News is what happens TO you

There’s a saying in PR circles: Public relations is what you say about yourself. News is what others say about you. There’s another way to look at the news: news is what happens TO you.

From the perspective of a member of the ABC District of Lutheran Church Canada big news broke last week. Depending on your perspective there’s been a lot, or little, information coming out about the story of CEF’s insolvency. This website is about providing a clearinghouse for information about the CEF crisis, as well as anything else that’s happening related, or unrelated to the issue.

The CBC has picked up on the story and is reporting about what we’ve already known about for the last week and a half. It’s not a small issue, and now, everyone is watching. And it seems to be a fair representation (what, a reportering being fair and balanced, say it ain’t so!).

So much for the news. What then, do we say about ourselves in this tempest which has broken out of its teapot? Pastor Michael Schutz from Concordia Lutheran Church and School in Penticton, BC was interviewed for the story. “As a pastor, I get to celebrate with them in times that are joyful, but I’m also invited in times of disappointment, anger and frustration, and I have to say this is certainly one of those times.” There’s no need to interpret the statement. It does reflect us as a church body of sinners who are hurt, confused, and trying to make sense of things. But we do it together.

Since setting up this site not even a week ago, I’ve received a few comments suggesting it’s not productive, and that I have suggested the notion that there is an air of intimidation between pastors as district. Turning back to the CBC article, “Some told CBC they didn’t want to be interviewed, fearing reprisal from the church for speaking out.” What does is say about us, as a church body? It says a reporter couldn’t get anyone to talk because, oh dear, there’s an air of intimidation between pastors an district.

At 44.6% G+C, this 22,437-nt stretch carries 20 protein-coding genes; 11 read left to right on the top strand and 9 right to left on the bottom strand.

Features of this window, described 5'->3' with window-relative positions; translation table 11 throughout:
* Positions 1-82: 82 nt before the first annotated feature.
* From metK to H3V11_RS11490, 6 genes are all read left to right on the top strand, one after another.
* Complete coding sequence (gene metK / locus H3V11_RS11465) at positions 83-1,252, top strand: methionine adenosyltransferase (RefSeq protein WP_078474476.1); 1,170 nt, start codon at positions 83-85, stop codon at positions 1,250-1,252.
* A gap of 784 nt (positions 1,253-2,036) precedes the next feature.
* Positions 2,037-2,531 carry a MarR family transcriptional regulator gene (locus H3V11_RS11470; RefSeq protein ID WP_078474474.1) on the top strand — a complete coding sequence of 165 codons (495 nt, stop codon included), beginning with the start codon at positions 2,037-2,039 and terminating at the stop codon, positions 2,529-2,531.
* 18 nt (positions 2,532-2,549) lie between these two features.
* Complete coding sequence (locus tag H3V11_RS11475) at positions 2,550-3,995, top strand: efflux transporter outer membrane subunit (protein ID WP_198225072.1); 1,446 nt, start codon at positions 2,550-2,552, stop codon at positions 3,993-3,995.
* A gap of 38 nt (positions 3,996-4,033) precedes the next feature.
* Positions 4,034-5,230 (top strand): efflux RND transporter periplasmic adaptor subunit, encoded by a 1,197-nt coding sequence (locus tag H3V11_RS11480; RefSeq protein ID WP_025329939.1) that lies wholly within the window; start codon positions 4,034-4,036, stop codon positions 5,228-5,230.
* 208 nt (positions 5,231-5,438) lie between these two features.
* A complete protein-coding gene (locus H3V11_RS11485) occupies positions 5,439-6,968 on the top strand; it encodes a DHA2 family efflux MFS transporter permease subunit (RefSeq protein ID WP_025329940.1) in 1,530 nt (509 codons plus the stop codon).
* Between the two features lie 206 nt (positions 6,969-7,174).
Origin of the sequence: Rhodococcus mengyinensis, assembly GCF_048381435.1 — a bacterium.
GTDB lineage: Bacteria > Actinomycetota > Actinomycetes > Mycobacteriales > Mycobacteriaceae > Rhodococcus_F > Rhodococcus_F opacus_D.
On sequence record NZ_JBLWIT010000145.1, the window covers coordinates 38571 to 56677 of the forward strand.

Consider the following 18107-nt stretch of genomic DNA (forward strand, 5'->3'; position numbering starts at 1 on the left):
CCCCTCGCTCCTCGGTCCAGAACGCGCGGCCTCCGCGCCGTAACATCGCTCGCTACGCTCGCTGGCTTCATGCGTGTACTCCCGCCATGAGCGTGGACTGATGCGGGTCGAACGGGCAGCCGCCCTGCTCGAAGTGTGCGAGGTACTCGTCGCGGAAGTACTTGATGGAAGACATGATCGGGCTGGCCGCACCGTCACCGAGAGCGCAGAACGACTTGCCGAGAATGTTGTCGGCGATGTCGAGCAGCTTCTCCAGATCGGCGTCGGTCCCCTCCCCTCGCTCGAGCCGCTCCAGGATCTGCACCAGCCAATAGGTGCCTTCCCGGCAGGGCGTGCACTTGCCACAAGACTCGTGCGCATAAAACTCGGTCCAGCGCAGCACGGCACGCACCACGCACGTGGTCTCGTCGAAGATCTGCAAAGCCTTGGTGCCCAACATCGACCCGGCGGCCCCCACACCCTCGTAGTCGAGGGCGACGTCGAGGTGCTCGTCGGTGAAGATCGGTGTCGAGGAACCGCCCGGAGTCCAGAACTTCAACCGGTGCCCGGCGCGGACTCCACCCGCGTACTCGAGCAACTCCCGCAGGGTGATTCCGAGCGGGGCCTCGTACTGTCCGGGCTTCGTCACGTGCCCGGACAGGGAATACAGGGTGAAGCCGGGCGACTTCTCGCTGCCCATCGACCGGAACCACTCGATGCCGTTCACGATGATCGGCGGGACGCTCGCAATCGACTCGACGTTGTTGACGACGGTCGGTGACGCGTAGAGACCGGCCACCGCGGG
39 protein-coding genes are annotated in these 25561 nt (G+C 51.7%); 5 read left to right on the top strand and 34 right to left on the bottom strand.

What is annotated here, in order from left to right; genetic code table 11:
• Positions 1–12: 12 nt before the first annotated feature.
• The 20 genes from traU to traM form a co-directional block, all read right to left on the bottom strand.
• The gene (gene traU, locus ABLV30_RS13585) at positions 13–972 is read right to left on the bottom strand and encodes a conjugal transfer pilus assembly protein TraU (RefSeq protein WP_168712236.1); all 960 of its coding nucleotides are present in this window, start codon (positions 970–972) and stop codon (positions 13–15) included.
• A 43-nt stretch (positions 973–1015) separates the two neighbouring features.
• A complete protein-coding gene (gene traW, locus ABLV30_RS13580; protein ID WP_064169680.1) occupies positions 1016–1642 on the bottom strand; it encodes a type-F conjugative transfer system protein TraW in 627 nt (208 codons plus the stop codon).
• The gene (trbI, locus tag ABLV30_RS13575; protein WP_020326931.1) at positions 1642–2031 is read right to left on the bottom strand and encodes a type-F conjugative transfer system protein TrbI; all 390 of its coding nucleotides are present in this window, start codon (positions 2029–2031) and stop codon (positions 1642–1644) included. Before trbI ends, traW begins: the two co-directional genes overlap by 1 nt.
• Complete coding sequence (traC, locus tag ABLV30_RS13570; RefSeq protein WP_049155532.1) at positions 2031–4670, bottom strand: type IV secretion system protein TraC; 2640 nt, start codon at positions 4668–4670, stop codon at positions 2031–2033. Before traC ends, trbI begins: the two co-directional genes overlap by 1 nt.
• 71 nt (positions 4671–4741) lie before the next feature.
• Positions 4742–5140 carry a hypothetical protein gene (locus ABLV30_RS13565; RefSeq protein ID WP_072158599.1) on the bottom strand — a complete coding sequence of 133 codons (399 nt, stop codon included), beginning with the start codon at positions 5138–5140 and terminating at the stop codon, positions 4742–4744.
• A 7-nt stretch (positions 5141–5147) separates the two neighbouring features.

The only error I could find in the CBC story is that the use of “church” is a bit sloppy. But then we, as Lutheran Christians, understand that the church is not the district office. The district office is an administrative office that serves congregations, churches, in their ministry. The story isn’t about theology (thank goodness), so it’s understandable that the constitution and how it is formed through scripture and the Book of Concord is a bit ethereal to grasp. For the world, that’s splitting hairs.

Yesterday, LCC issued a statement making those air-splitting structural issues clear.

So, here we are. Yesterday it was all cookies and giggles and today is the end of a very long inhale, hand-wringing, and breath-holding. There will be a collective exhale for CEF and we’ll find out how bad our breath is.

 

LINKS to Recent News Items
January 15, 2015 ABC District of LCC Faces Financial Crisis (CBC News)
January 15, 2015 Update on CEF Investor Meetings (ABC District Website)
January 14, 2015 Answers to Frequently Asked Questions about the CEF Situation (LCC Website)

Andreas Schwabe
Andreas Schwabe is editor and publisher of SolaGratia.ca, and an Edmonton-based multimedia & communication strategist and producer. His focus for SolaGratia is on administration, governance, and issues of faith. For clients, he writes or produces just about anything.
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5 thoughts on “News is what happens TO you

  1. ANO

    “Yesterday, LCC issued a statement making those air-splitting structural issues clear.”